Maximizing Exploration Success: A new 3D Seismic Survey in the Appalachian Basin aims to unlock the region's potential

The Appalachian Basin’s Utica formation, which extends across much of Pennsylvania and Ohio, has a rich history in oil and gas production and has been a significant producing province since the first major discovery from the Thorla-McKee in 1814. The region is currently a hot spot for rich gas plays, particularly around the northern range. The first horizontal exploration wells were drilled in early 2011, and by early 2013, 500 permits had been issued and 210 wells drilled. The primary target in this area is the Point Pleasant-Utica Shale Formation, which lies above the Trenton Limestone. This formation consists of organic-rich carbonates and shales, offering higher source-rock potential than the overlying Utica Shale, and is characterized by low clay content and water saturation.

This week, TGS announced a new 3D seismic survey called Birmingham 3D, located on the western flank of the Appalachian Basin and sits just west of historic oil window in Utica – Point Pleasant trend. This survey aligns with the most prospective trend of the Utica-Point Pleasant formations and Clinton sandstone. As shown in Figure 1 below from TGS’s Well Data Analytics application, Birmingham is situated just up-dip of the Point Pleasant-Utica condensate and light oil trend, as imaged by TGS’s Utica Merge 3D. 

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Figure 1. TGS Well Data Analytics application showing Birmingham 3D, and all available TGS surveys in the area: Utica Merge 3D and Waterford 3D seismic surveys.

The Birmingham 3D survey will focus on the under-explored oil window of the Point Pleasant formation. By leveraging TGS’s extensive data library, which includes permit records, production data, and subsurface information, we can evaluate the full potential of the Appalachian Basin and provide valuable exploration insights for E&P companies. Figure 2 illustrates the geographical coverage of permits approved in this area since 2017, color-coded by operator, highlighting the active exploration, lease acquisitions, and study of geological and engineering characteristics by various operators.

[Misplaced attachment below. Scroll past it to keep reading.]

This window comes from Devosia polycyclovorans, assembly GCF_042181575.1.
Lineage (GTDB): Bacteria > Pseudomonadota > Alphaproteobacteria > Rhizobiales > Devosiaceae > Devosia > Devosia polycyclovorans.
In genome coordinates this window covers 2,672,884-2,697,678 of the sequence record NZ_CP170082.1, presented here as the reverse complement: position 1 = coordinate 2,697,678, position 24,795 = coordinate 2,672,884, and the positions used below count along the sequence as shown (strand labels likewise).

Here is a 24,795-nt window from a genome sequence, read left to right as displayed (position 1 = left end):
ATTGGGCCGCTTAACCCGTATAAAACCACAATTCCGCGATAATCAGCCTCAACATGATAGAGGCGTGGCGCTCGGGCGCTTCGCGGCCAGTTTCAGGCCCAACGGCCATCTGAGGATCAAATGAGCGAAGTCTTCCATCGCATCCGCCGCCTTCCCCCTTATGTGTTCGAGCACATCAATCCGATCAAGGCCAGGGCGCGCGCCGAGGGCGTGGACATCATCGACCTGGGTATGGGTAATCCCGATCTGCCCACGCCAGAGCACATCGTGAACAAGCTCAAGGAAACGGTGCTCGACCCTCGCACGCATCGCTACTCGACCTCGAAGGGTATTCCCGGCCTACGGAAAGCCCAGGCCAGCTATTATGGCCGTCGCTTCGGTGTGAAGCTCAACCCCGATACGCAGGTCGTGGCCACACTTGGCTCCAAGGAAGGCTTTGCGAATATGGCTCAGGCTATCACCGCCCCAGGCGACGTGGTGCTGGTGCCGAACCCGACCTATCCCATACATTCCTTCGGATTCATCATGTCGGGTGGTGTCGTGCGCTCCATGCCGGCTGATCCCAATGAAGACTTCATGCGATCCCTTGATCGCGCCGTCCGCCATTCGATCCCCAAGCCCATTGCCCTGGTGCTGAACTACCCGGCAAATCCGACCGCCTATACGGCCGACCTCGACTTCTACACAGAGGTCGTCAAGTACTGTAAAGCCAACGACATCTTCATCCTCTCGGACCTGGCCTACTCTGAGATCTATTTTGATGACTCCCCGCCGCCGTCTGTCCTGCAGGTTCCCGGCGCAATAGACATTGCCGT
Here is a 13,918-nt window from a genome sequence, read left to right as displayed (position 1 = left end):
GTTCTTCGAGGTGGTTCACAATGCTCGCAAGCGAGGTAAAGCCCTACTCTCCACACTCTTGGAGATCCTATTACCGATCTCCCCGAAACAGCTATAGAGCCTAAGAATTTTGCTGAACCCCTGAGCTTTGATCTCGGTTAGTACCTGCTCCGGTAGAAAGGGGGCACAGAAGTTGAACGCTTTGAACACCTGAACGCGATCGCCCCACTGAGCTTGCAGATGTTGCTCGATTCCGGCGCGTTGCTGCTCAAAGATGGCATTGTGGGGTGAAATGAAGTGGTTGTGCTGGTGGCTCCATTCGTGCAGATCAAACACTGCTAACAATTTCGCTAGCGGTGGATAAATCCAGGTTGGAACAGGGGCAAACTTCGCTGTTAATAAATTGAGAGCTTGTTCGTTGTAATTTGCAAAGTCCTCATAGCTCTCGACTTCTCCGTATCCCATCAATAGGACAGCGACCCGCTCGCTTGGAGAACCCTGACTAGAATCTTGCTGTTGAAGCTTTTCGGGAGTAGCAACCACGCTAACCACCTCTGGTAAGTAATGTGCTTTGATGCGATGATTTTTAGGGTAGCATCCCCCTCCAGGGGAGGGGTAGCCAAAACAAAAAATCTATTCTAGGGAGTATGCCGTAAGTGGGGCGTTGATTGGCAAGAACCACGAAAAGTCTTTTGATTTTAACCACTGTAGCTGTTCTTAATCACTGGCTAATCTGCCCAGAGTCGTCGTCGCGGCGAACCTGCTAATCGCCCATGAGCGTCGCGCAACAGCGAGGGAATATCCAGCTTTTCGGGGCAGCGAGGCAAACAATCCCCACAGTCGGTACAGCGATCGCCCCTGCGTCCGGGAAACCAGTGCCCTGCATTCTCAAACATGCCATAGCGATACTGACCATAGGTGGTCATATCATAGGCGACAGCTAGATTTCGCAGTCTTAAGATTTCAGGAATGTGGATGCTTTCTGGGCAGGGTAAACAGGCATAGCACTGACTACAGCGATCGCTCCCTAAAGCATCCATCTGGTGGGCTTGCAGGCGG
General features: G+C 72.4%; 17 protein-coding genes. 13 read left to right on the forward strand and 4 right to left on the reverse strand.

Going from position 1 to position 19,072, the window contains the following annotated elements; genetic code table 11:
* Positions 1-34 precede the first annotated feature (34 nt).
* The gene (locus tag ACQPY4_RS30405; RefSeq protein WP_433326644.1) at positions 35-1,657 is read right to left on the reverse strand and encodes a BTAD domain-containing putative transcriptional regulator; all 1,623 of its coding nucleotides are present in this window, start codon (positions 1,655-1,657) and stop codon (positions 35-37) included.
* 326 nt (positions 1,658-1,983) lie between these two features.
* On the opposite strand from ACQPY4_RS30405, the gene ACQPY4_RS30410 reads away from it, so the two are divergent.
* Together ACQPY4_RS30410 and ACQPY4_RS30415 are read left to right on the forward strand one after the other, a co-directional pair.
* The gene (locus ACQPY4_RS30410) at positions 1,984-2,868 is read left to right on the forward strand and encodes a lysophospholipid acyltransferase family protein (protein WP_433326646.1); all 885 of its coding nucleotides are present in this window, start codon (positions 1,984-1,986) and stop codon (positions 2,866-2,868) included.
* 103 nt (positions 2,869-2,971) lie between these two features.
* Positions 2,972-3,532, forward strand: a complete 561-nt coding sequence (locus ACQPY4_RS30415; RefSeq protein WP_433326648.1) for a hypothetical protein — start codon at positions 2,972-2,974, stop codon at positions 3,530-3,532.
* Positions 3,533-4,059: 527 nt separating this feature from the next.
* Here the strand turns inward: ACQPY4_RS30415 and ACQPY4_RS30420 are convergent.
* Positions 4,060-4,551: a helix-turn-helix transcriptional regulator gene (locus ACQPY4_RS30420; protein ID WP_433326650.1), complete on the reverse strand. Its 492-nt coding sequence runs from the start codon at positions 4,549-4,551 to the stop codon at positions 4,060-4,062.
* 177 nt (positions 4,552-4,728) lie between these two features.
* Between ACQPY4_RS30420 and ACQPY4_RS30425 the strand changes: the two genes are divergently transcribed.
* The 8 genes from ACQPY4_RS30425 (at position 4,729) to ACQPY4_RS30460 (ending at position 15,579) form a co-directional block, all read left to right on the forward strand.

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Figure 2. TGS Well Data Analytics application displaying all permits issued in this area since 2017, colored by operator. 

The USGS estimates that the Point Pleasant-Utica Shale play holds upwards of 1.8 billion barrels of oil and 985 million barrels of natural gas liquid reserves. With only 130 million barrels of oil extracted so far, this area remains ripe for development. In 2023, Ohio's average oil production was approximately 1.1 million barrels of oil equivalent per day from about 42,000 active wells, according to TGS Well Data Analytics (Figure 3). To aid in the evaluation of production targets and history, TGS provides a comprehensive set of well data, including interpretation-ready digital logs for the area. TGS's stratigraphic models have enabled accurate determination of each well's landing zone. As shown in Figure 3, most of the recent activity is concentrated in the eastern part of the state, with the Trenton Lime being one of the top-producing landing zones.

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Figure 3.  TGS Well Data Analytics application displaying all actively producing wells in Ohio, color-coded by their first production month. The figure also includes Ohio's daily total production history and production data categorized by landing zone. 

Leveraging TGS Well Data Analytics and TGS Seismic data enables swift comparative analysis and evaluation. For further details on Well Data Analytics or to schedule a demo, please contact us at